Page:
The day before yesterday saw the release of Essex based Forever After’s new EP, Just Another Year, and its crafting has seen help from Grant Berry and Sam Thompson of Me vs Hero. The quartet have drawn on an extensive variety of influences for this release, with the offering paying a musical nod to the range of blues and folk through pop-punk to metal and grunge that all contribute inspiration to its creation. The lead single of the EP, Inhaling, Failing, can be listened to below.
The opening track (below) sets off to a pretty sombre start, with dark, heavy, grunge riffs only being lightened by the higher and melodic vocals. The backing remains strong throughout the track, though, with lines such as “I bite my nails just to watch them bleed”, not improving the mood of the piece. The passion packed into the vocals is impressive though, and it highlights that you don’t have to be overpoweringly ferocious to show meaning in music.
Second track, Miles Away, brings up the pace a bit, with another riff heavy opening with a livelier slant on it. Once the vocals kick in, though it’s clear the influences are heavier, with the vocals holding a rougher edge and the riffs rapidly becoming shorter and sharper. The melodic chorus is bound to have live audiences chanting along, and the abrupt close at under two and a half minutes only adds to the pacy impact of the piece.
A similar riff style opening welcomes third track, She’s Leaving, but the soaring vocals change the mood completely. The mix between clear melodic and harsher, muffled vocals is striking, almost creating two sides to the track that display a new set of influences. Underlying percussion drives the track towards another fast close, before being the driving force to open penultimate Throw It All Away. The lyricism seems to fail the music in the opening, and although it feels like the band were searching too hard for a rhyme, the post-hardcore sound with almost concealed folk undertones creates a new and enthralling sound. The band fall into the post-hardcore trap of using a cliched breakdown, but the downright simplicity of the single riffs makes it irresistible still.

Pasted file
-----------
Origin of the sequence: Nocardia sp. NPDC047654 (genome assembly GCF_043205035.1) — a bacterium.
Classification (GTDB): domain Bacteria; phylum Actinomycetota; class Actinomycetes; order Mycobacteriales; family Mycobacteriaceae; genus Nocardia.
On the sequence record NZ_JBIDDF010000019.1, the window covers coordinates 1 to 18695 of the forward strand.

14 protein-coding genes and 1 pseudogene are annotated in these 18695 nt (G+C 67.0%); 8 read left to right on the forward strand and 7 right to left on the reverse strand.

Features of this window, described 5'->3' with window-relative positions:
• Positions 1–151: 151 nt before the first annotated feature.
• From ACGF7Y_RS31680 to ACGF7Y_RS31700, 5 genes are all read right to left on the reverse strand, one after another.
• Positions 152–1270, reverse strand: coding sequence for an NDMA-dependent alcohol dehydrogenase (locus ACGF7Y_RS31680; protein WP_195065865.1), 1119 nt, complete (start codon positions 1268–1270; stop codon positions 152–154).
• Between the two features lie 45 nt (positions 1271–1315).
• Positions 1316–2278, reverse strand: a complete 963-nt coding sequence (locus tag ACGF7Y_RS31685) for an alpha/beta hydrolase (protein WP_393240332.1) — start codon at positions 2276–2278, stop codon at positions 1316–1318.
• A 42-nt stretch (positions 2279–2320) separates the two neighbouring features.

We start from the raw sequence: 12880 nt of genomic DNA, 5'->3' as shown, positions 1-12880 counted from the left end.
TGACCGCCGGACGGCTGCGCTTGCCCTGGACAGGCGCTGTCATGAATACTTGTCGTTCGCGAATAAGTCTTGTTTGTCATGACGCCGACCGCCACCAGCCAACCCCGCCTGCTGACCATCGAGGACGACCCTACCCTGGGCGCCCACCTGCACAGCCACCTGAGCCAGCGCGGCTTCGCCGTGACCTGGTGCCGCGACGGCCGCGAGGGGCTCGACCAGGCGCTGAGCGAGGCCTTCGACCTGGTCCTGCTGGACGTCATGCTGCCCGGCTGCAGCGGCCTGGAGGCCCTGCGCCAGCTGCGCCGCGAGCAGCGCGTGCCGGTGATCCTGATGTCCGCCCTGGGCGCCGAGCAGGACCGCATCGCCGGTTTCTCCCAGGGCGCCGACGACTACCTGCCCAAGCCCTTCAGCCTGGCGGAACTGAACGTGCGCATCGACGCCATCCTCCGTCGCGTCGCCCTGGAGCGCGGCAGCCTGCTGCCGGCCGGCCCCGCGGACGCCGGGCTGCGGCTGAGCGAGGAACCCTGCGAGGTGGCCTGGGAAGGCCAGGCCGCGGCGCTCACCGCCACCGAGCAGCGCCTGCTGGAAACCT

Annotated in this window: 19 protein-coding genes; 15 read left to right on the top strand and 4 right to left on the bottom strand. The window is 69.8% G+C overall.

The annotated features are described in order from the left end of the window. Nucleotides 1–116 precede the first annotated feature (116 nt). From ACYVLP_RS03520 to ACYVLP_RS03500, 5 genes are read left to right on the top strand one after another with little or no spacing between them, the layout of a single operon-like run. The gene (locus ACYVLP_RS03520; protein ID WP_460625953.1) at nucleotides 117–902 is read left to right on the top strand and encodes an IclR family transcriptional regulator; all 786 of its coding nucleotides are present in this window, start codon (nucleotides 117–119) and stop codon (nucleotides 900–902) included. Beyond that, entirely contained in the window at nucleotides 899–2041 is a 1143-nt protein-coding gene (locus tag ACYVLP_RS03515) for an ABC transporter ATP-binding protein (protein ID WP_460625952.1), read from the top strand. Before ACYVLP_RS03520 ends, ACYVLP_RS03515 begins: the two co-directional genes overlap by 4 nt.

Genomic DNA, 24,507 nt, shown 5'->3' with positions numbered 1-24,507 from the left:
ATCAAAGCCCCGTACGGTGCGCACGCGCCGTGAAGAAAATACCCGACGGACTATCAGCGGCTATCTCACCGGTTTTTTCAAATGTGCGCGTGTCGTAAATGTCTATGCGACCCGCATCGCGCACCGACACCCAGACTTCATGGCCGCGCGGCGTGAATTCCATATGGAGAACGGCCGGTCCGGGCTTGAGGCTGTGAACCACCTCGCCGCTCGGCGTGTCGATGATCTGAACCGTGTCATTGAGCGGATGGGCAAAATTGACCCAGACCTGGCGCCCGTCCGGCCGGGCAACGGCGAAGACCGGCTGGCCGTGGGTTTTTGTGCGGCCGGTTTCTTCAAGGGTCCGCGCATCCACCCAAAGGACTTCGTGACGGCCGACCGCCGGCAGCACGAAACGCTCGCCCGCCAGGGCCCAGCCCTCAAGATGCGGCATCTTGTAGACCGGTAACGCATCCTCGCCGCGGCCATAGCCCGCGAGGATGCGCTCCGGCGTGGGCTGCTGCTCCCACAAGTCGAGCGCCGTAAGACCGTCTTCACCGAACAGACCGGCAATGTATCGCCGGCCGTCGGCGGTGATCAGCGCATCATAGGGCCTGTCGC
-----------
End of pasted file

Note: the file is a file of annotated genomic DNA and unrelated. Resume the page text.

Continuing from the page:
The closing track, Twenty Two, is clearly the most pop-punk of them all, with Blink-esque hook, “it’s so easy to fall for you at twenty two”, guaranteed to give a live crowd something to sing about, and the gradual build up towards the spectacular, empowering close will give them something to dance about.
The mixed influences are prominent throughout, so it’s to their credit that the release doesn’t dissolve into a pop-punk shambles. They’ve kept it tight, though, and the explosive riffs and vocals boasting alarming dexterity makes this release hard not to fall for.